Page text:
S’porean engineer stays the course for 30 hours to win a Nissan in car challenge, Latest Singapore News - The New Paper

S’porean engineer stays the course for 30 hours to win a Nissan in car challenge

About 17 hours into the Tan Chong Car Challenge, service engineer Chan Kok Seng nearly gave up, but he won out by keeping his hand on a car for 30 hours with the help of love and meditation.

It was not easy to stand in the sweltering heat for so long without losing contact with the car except during the stipulated five-minute breaks – and completing a raft of mini challenges that were part of the challenge. Only the love for his wife kept him from throwing in the towel.

Said Mr Chan, 56: “I was very close to giving up but I waited for my wife. I wanted her to see me. When my wife arrived at about 11am on day two, I felt rejuvenated and energetic again.”

When he felt his spirits flagging, he would meditate by slowing down his breathing and counting to 100. “It helped me to stay calm and focused,” said Mr Chan, who works in the ultrasonic product industry.

His efforts eventually paid off, and he took home a Nissan Kicks e-Power Premium Adventure Series car worth $105,300 without the certificate of entitlement. His wife was so happy that she cried, said Mr Chan, who has a 27-year-old son and a 24-year-old daughter.

He is the second-oldest person to win in the challenge since it started in 2002, when it was called the Subaru Car Challenge. The oldest winner was 58 years old.

The annual challenge – which was last held in 2019 – kicked off at 1pm on Saturday at Ngee Ann City Civic Plaza.

In the past, participants were required to keep one hand on a car for as long as possible, and the last person standing would win the car. The record for the challenge in Singapore is 82 hours and 16 minutes.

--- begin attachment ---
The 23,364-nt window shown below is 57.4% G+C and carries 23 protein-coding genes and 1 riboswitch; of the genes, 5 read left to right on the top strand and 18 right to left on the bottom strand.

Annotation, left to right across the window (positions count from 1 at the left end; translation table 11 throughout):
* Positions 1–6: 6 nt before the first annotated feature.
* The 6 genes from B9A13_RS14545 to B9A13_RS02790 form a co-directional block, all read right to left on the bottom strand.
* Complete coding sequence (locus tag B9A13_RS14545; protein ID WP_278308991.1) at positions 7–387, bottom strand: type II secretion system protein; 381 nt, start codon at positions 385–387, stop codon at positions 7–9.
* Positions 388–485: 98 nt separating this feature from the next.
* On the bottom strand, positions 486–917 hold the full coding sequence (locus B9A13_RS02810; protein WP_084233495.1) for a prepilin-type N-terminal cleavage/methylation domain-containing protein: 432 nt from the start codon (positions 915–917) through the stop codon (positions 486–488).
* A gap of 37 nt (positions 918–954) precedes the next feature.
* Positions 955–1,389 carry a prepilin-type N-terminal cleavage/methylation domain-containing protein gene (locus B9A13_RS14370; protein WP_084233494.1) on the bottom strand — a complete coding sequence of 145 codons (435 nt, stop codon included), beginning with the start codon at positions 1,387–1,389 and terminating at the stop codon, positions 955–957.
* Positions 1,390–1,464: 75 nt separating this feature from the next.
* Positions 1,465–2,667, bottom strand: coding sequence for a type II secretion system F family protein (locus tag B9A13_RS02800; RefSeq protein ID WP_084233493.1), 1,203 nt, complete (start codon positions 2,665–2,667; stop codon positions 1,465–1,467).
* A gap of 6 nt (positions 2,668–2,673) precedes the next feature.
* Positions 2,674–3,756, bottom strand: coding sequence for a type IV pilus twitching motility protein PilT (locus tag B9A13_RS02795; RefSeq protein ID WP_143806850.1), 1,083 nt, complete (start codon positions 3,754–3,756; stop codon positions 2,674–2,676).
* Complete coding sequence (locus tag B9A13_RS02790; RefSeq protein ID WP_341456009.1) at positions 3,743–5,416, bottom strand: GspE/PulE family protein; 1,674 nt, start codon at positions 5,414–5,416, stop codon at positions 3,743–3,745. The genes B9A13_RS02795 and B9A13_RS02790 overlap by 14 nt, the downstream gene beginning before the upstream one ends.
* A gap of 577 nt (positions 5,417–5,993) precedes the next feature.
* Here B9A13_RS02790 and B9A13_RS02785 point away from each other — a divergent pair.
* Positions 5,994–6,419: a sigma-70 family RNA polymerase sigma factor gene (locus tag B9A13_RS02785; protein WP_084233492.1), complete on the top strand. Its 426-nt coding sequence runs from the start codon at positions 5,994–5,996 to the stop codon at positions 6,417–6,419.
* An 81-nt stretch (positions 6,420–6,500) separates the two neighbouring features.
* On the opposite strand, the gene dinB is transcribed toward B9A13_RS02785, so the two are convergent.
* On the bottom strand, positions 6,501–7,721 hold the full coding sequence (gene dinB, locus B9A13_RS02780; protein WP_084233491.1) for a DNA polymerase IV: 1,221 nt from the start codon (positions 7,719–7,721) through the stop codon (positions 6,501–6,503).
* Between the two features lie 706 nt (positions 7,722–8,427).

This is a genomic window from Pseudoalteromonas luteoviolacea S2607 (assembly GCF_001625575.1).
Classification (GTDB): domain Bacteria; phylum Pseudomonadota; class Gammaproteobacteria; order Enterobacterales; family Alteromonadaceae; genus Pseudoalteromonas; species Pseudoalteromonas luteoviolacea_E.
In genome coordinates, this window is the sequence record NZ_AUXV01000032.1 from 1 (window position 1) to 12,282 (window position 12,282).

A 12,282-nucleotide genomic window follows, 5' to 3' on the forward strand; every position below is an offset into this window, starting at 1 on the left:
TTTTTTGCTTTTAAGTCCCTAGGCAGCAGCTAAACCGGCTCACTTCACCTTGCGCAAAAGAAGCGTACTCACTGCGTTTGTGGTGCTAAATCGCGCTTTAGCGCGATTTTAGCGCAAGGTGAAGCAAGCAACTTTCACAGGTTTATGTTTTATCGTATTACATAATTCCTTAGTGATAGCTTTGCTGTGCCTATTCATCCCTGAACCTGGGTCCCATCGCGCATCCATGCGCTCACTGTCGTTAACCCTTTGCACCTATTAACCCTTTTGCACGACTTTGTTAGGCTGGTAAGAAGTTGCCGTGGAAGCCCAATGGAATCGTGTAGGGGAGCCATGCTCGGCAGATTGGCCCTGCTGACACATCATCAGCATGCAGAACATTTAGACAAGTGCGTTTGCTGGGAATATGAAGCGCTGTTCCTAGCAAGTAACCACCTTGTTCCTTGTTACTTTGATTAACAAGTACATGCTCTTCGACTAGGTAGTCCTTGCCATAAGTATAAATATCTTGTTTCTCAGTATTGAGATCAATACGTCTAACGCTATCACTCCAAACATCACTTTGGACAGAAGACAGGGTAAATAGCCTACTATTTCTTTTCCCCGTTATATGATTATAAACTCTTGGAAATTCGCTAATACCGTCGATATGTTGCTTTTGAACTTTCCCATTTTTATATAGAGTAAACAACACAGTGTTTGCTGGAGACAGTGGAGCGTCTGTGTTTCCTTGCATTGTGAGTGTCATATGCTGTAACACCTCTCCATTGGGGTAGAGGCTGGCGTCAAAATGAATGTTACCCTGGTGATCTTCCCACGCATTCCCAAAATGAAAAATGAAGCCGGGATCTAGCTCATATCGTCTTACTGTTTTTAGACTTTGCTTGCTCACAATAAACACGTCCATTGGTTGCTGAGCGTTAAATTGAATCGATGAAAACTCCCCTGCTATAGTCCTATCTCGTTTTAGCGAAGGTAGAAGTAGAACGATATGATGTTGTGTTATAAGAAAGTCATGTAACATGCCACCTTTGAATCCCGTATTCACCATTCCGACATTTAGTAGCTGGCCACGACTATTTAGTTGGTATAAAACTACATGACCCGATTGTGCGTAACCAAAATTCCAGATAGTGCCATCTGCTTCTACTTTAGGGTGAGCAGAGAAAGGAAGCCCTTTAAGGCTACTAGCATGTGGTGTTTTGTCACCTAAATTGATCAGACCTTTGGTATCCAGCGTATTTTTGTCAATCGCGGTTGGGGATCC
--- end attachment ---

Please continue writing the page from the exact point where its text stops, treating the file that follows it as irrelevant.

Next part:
This year, a series of mini challenges and a sudden-death round were thrown in for good measure, but the participants’ right hand had to maintain contact with the car.

One mini challenge called the “unicorn squat” required participants to keep their left arm raised straight while squatting at 45 degrees. Lose balance, lower the arm or fail to keep it straight, and they were out.

Mr Chan said he wanted to give up while doing the unicorn squat challenge. In the 30-hour span of the challenge, there were about eight mini challenges and six car swops, which required participants to switch positions in seconds.

Mr Glenn Tan, deputy chairman and managing director at car company Tan Chong International, said: “These games enhance the overall experience by testing not only endurance but also agility, flexibility and focus, creating a more comprehensive assessment of the participants’ abilities.

“Also, eliminating the monotonous aspects of the challenge ensures that it remains captivating and holds the spectators’ attention throughout the two-day event.”

Tan Chong International is the organiser of the challenge.

This is Mr Chan’s fourth time taking part in the challenge. His best record until now was 34 hours in 2018, when the challenge did not include mini challenges.

“While the previous years’ challenges needed very high endurance and participants lasted for days, the surprise element for this time round was very high because I did not know what games they would test us with,” he said.

Mr Chan said he practises taiji, a form of Chinese martial arts, every day, and sometimes does yoga and in-line skating.

This year, there were a total of 174 participants, mostly from Singapore, but also from places like Malaysia and Hong Kong.

In the first 12 hours, half the participants put up their hands to surrender or were eliminated in mini challenges and car swops.

After 24 hours – at 1pm on Sunday – there were just 40 participants left. By 5.30pm, only four men were left to duke it out – Mr Chan and Mr Qi Ji Tan from Singapore, and Mr Nguyen Doan Tho and Mr Do Dang Hoang Trung from Vietnam.

A make-or-break moment to decide the winner came when the four men were thrown the “bottle cap ballet” sudden death challenge at 6.47pm. They were asked to grip a 1-litre bottle of coconut water by the cap for as long as possible, with the left arm and wrist kept straight at shoulder height while the right palm stayed glued to the car.

Mr Chan eked out a win by lasting a few seconds longer than Mr Nguyen, 33, who held on for 100 seconds and came in second to win $5,000.

Mr Chan said the car he drives now has a little more than a year left before it hits the 10-year mark, so the unexpected win came at the perfect time.

He said: “This is a dream come true. After all, I did not manage to win during my first three tries. I’m so happy to get this Nissan and I am looking forward to driving it. I’m also very excited to share this with my family. My children can also drive it.”